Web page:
Doom 3 PSVR Review
Every family has an odd duck in it. A member who just doesn’t fit in: maybe an uncle or aunt, maybe a cousin. Could be a sibling. Or GASP! Maybe it’s you!
Videogame franchises sometimes fall prey to this too. Doom certainly did. The granddaddy of fast paced first-person shooters launched onto computer screens in 1993, and it captivated gamers with its breakthrough 3D graphics, environments with 3D spatiality, multiplayer capabilities, and support for user created maps. Doom II followed in 1994 further solidifying the franchise’s identity as a fast paced action shooter.
For the next ten years user mods, expansion packs, and ports to gaming consoles made Doom ubiquitous and firmly cemented its nature. So when a reboot was trumpeted for release utilizing all the new advancements in graphics, fans were understandably ecstatic. But instead, they got the red-haired stepchild. Doom 3 eschewed the run and gun nature of the franchise; the game was a much slower paced, corridor-constricted, narrative driven horror story.
With the passage of time, the utter disdain for Doom 3 by gamers has cooled and it is looked on with kinder eyes today. But it will never have the wide appeal of the other Dooms. They are easy to jump into and are reinvigorated by user mods. Doom 3 is a locked down entity with its narrative storyline approach.
However, technological advances breathe new life into older games. One of those advances is VR. Of all the Dooms, Doom 3 is the best suited for VR with its claustrophobic corridors and eerie mining facilities that come across like a mad scientist’s lab. Throw in monsters and darkness – which this game has ample amounts of – and they all become delicious atmospheric ingredients for a horrific VR experience.
A Less Than Perfect Port
The foreboding environments of the Mars Mining base in Doom 3 spring to virtual life. It’s one thing to see them in a flat 2D presentation, but quite another to be surrounded by them in VR. You really experience the tension of moving about such a hellhole in VR. The industrial nature of the setting allows for grim and dark and sinister settings often in subdued or flickering illumination–or total darkness.
Unfortunately, the VR conversion is deficient in two main areas. Not only is there a lack of sharpness in the graphics, but the scaling is also odd. The character models are strangely too small, though the environments fare better. This is a major immersion breaker, but fortunately, players have found that the scaling issues can be fixed by adjusting your VR settings.
The other immersion breaker has to do with the PDA and the cutscenes; both are displayed in 2D. Understandably, reworking the cinematics for VR is an expensive undertaking. However, a conversion to at least display in 3D would have made for a decent compromise.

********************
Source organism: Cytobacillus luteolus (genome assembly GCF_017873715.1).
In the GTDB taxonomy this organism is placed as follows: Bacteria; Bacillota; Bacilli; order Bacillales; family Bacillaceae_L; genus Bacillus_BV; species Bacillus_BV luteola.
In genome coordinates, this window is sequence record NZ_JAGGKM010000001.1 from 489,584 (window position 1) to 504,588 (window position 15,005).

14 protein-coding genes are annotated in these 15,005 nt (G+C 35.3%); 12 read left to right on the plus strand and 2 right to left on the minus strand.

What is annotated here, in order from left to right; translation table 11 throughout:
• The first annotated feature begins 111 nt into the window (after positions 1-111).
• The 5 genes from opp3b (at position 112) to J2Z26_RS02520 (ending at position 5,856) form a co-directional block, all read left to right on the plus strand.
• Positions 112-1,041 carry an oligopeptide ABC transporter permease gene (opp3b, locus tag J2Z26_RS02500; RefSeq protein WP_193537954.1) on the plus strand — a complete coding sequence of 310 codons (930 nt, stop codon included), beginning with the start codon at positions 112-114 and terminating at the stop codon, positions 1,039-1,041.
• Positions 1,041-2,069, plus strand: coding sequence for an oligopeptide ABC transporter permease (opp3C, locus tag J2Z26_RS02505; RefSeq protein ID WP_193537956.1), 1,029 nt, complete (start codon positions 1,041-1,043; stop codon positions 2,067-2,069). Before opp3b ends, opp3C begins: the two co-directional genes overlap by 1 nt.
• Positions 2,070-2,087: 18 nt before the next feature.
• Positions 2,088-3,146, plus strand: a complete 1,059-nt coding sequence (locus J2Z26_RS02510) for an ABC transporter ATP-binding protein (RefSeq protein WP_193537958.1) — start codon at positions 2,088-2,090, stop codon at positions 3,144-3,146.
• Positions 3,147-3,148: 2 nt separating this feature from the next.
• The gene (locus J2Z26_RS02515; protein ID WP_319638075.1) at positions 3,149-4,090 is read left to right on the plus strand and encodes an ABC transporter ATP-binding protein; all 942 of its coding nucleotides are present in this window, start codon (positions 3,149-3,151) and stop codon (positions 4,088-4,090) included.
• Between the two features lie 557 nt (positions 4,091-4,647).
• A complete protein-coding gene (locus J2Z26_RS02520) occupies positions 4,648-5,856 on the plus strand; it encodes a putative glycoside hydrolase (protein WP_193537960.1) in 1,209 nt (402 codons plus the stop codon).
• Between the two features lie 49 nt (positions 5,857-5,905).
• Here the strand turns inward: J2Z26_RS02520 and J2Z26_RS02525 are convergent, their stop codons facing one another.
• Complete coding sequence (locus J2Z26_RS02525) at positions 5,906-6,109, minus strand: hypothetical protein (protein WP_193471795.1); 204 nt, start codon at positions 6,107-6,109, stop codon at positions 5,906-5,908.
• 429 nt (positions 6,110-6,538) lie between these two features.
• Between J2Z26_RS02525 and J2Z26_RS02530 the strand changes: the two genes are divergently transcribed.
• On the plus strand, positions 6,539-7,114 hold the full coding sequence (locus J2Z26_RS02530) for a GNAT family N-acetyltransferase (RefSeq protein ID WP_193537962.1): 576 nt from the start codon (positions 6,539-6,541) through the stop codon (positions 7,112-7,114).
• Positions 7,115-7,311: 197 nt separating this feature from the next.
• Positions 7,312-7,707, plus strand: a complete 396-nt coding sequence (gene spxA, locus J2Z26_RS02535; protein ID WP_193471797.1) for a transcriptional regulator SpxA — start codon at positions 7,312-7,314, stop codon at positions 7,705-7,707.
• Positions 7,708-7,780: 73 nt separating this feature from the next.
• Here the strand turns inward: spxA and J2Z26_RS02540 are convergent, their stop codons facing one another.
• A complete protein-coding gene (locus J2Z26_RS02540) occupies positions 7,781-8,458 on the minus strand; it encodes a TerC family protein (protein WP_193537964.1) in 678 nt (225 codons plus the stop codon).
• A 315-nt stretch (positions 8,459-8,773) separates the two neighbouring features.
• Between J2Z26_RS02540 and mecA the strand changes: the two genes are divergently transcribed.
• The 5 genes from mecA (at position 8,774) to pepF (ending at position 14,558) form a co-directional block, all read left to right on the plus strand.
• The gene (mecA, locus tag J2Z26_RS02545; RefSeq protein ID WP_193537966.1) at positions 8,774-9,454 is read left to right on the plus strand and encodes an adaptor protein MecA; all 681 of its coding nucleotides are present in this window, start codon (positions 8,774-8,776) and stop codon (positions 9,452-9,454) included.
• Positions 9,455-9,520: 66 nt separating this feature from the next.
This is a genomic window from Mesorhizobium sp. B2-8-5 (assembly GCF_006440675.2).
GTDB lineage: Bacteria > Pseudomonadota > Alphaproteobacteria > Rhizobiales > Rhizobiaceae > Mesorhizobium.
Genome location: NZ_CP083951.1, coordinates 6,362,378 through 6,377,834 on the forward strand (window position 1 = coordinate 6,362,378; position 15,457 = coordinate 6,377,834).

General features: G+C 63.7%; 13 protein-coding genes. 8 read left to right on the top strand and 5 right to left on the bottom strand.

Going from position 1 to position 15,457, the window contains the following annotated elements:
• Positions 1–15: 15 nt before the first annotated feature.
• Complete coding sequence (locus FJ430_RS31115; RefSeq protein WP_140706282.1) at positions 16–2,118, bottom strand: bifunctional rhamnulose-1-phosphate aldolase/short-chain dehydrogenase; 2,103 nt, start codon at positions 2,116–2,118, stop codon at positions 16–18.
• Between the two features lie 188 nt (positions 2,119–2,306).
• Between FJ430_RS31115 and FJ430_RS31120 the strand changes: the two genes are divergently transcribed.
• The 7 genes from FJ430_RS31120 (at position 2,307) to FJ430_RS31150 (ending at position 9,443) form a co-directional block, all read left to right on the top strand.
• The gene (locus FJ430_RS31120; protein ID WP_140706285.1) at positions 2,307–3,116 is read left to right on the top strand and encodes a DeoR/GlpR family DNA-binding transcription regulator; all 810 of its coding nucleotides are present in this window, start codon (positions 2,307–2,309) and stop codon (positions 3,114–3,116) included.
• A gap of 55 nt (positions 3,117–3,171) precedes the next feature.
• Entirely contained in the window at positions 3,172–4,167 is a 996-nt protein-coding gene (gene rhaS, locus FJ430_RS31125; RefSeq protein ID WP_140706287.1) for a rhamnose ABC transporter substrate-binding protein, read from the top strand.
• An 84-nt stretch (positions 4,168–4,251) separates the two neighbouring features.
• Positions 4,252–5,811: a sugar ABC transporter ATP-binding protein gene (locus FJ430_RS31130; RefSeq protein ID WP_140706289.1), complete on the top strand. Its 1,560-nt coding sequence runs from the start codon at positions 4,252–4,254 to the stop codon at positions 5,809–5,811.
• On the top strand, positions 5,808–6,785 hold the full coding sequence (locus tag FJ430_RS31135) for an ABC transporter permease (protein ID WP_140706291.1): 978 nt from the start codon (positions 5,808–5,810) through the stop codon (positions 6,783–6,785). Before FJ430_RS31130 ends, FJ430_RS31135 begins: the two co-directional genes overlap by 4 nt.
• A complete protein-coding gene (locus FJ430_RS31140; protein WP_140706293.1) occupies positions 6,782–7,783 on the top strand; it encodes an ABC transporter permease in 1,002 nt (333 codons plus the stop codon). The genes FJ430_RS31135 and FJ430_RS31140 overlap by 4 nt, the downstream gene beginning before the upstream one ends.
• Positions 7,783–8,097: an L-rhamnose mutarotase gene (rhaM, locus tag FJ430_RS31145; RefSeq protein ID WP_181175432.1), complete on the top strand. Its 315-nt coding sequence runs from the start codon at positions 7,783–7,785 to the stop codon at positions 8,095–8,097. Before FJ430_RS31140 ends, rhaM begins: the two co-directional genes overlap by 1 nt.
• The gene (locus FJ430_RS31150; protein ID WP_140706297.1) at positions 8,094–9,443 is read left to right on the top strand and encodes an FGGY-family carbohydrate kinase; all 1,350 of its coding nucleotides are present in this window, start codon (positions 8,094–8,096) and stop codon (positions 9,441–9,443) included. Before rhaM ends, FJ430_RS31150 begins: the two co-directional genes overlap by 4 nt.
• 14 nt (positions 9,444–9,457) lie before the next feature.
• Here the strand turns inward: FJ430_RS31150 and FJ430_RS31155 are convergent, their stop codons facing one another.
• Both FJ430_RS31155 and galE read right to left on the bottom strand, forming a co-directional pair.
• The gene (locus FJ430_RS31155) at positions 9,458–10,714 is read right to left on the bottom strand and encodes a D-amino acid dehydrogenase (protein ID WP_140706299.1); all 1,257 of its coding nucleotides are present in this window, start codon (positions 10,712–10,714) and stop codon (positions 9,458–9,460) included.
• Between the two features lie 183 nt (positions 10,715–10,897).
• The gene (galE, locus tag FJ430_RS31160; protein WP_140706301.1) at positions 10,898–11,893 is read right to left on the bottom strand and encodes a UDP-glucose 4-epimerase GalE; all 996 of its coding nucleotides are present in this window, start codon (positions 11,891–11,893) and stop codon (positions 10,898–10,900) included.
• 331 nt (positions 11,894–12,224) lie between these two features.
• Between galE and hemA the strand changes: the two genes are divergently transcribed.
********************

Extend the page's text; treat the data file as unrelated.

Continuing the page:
Despite a few shortcomings, other changes made to the game enhance the VR experience. Any HUD items from the flat version of the game have been removed, and instead, your Health and Armor status has been moved to a wrist display device. You keep track of your ammo by displays on the back of each weapon. Decluttering the screen and giving you a clear view is a wise choice for VR.
Doom 3 VR carries on the change from Doom 3 BFG with mounting the flashlight on weapons. This is opposed to having to switch manually between the two as was done in the original game. It also carries on with the autosave feature. Unfortunately, autosaving happens frequently and usually at an inopportune moment, so I’d recommend turning this feature off and saving manually.
The biggest plus of the game is AIM support. This is the Sony dual joystick shooter peripheral that allows for movement via joysticks as well two-handed weapon welding. It works fabulously! Aiming weapons is spot on. All weapons are laser-sited. It’s a real blast to weld out destruction with the AIM controller while swooping, dashing, and making 180 turns with ease. The controller tracks flawlessly and allows you a fantastic immersion deepening nimbleness.
With PSVR, you are required to wear headphones, and the audio for the game takes full advantage. Environmental cues are excellently placed dimensionally around you, and the weapon sounds have also been reworked. The extra oomph and beefiness of your arsenal have great kick to them–this is especially true of the shotgun. The weapon sounds are truly superior to the Doom 3 BFG edition.
Overall, this game may lack the polish to make it a hallmark VR experience, but it excels where it matters most: blasting demons. Playing Doom 3 in VR is a real hoot.
The game is available on PSVR for the PlayStation 4 & 5 now.
*** PSVR review code provided by the publisher ***
- Incredibly fun in VR
- Full length experience
- All DLC included
- AIM support is spot on
- Enhanced 3D audio
- Graphics not as crisp as they could be
- PDA and cutscenes are displayed in 2D
- Characters/demons scaled too small